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Vermilion releases 2020 budget, forgoes tax increase

Vermilion has approved its 2020 budget, without a proposed tax increase.

Budgeted expenses for the town are just over $14.2 Million, with money for capital acquisitions at $1.6 million. In response to business downturns, decreased property values and COVID-19’s impact on the area, the Council asked the administration to find a way to reduce a proposed 1.9% tax increase.

Mayor Caroline McAuley says Council re-worked City wages and operational costs to continue going forward without the tax increase.

“Less contracting out was one of the changes we made. We are running next year with one less councillor on council, so we were able to look at those savings, and put them back in supporting the zero per cent increase.”

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Other difficulties the town says they had to overcome was a 50% reduction in Alberta grants for provincial infrastructure, a 15% decrease in Municipal Sustainability Initiative funding and a provincial levy for rural policing, which they say will cost the province $250,000 in 2020, and more in future years.

After re-tooling the budget, several infrastructure projects will go ahead as planned, including road upgrades, contributions to the Lakeland College Aquatic Centre improvement project and continued work on broadband networks for under-connected areas of town. Completion of the Wastewater Treatment Plant and the aerial platform unit for the Fire Department, both started in 2019, will also be completed this year.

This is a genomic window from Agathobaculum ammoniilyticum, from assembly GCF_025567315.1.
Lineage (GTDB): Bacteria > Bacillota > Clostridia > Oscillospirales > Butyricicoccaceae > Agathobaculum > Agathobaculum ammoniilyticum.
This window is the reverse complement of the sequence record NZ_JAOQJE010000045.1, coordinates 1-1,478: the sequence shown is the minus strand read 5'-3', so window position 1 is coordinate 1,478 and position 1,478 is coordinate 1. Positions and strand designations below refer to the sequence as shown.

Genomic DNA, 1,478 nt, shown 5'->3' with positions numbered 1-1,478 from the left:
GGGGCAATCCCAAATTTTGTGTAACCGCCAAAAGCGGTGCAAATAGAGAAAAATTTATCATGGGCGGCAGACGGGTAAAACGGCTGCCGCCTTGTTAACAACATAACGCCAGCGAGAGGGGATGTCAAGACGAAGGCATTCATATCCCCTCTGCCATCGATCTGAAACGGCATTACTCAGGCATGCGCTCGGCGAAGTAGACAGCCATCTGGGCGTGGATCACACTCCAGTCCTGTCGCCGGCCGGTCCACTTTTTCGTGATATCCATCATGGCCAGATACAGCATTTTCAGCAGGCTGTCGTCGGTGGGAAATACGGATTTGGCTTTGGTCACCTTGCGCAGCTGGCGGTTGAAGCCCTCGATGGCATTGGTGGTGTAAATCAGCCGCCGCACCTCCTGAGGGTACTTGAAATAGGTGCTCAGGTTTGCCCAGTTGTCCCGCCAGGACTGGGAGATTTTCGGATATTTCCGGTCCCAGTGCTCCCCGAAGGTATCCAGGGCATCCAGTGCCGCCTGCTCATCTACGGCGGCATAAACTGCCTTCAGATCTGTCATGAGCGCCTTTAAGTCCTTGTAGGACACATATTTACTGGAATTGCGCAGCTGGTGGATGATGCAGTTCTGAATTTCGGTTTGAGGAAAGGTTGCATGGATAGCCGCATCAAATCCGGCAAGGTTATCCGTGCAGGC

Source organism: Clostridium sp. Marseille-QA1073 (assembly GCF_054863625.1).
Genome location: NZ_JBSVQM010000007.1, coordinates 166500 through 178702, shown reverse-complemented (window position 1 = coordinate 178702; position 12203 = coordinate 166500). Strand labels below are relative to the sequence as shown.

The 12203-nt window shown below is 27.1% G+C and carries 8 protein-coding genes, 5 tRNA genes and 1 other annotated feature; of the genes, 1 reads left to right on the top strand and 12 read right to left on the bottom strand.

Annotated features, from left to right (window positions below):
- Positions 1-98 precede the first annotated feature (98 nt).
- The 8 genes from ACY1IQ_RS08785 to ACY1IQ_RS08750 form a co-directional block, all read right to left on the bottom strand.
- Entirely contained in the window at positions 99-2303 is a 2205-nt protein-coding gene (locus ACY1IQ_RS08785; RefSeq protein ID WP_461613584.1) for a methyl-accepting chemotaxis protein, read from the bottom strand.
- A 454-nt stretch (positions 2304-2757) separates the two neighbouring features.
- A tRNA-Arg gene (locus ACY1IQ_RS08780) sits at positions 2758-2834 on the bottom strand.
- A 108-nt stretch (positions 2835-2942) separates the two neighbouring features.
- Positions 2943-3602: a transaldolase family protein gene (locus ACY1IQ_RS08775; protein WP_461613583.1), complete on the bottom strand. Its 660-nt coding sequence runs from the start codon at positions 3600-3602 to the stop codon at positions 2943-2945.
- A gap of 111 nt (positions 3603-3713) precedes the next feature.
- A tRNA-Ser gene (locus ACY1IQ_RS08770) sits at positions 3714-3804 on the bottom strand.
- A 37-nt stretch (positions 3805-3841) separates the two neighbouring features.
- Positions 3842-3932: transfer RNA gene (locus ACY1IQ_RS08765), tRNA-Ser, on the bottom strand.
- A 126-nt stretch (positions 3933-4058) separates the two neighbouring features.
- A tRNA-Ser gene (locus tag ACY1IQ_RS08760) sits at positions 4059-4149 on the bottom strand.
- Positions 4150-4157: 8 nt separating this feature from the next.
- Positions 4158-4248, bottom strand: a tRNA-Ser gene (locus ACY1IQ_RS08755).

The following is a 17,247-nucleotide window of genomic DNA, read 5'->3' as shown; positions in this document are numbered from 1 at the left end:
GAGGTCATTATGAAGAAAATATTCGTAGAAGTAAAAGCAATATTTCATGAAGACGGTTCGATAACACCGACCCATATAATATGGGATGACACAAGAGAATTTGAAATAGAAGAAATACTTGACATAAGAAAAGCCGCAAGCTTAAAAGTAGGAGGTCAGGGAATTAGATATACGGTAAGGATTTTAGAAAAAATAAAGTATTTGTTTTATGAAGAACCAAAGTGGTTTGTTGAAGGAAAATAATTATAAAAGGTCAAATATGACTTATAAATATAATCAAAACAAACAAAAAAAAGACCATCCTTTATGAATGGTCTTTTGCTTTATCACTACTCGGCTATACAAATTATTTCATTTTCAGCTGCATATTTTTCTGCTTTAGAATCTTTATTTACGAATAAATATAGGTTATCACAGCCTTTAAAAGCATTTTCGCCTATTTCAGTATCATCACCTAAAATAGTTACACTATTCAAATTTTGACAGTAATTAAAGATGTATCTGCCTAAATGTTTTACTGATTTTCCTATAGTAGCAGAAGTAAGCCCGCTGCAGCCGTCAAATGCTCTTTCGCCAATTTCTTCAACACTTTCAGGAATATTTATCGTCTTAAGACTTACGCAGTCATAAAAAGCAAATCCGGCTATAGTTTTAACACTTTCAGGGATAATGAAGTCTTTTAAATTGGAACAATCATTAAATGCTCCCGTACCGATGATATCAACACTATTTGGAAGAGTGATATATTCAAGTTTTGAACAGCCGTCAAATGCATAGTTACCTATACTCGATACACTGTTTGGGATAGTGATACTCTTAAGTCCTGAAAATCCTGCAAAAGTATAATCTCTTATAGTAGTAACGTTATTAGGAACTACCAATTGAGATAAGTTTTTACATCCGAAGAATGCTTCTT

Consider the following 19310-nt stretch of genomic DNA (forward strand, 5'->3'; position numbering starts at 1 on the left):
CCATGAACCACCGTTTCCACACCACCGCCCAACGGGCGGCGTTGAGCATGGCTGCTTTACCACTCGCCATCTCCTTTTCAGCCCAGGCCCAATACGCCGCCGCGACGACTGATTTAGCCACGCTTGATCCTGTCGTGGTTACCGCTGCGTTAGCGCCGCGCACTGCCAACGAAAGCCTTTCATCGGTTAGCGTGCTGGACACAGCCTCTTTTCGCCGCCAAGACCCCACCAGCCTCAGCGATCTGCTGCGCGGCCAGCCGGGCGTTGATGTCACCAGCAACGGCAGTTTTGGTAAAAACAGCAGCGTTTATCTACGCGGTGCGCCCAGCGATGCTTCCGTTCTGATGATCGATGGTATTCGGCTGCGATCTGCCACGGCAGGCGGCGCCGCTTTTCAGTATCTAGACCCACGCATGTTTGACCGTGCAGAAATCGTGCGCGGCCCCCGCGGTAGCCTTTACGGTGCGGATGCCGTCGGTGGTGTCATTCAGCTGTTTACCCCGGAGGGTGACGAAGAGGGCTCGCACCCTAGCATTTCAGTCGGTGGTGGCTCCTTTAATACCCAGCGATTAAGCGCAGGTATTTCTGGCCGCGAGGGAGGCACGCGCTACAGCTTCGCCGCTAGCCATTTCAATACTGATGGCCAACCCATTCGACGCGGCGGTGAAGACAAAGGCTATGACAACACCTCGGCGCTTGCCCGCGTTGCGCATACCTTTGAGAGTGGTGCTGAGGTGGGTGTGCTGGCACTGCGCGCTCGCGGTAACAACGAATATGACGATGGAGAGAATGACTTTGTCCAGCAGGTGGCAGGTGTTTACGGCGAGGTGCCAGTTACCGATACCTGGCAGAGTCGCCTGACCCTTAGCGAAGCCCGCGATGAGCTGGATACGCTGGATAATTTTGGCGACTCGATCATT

Utility fees were also increased by 3% in January, which the town says will cover anticipated increased operating expenses of the wastewater treatment plant, and for continued efforts for environmentally friendly waste management.

McAuley adds that Budget 2021 will present difficulties as well, and that by that time they may have to look at either a tax increase or further cutting operations costs.

“We will have to see what will come forward as a result of us moving open with COVID. What it’s going to mean for our recreation facilities, some of the other services we’re going to deliver come the fall. So I think this is setting it out there, this is the target we’re aiming for, that zero per cent, but this is going to be, certainly, a very fluid year.”

The budget was approved in on May 5th, 2020.

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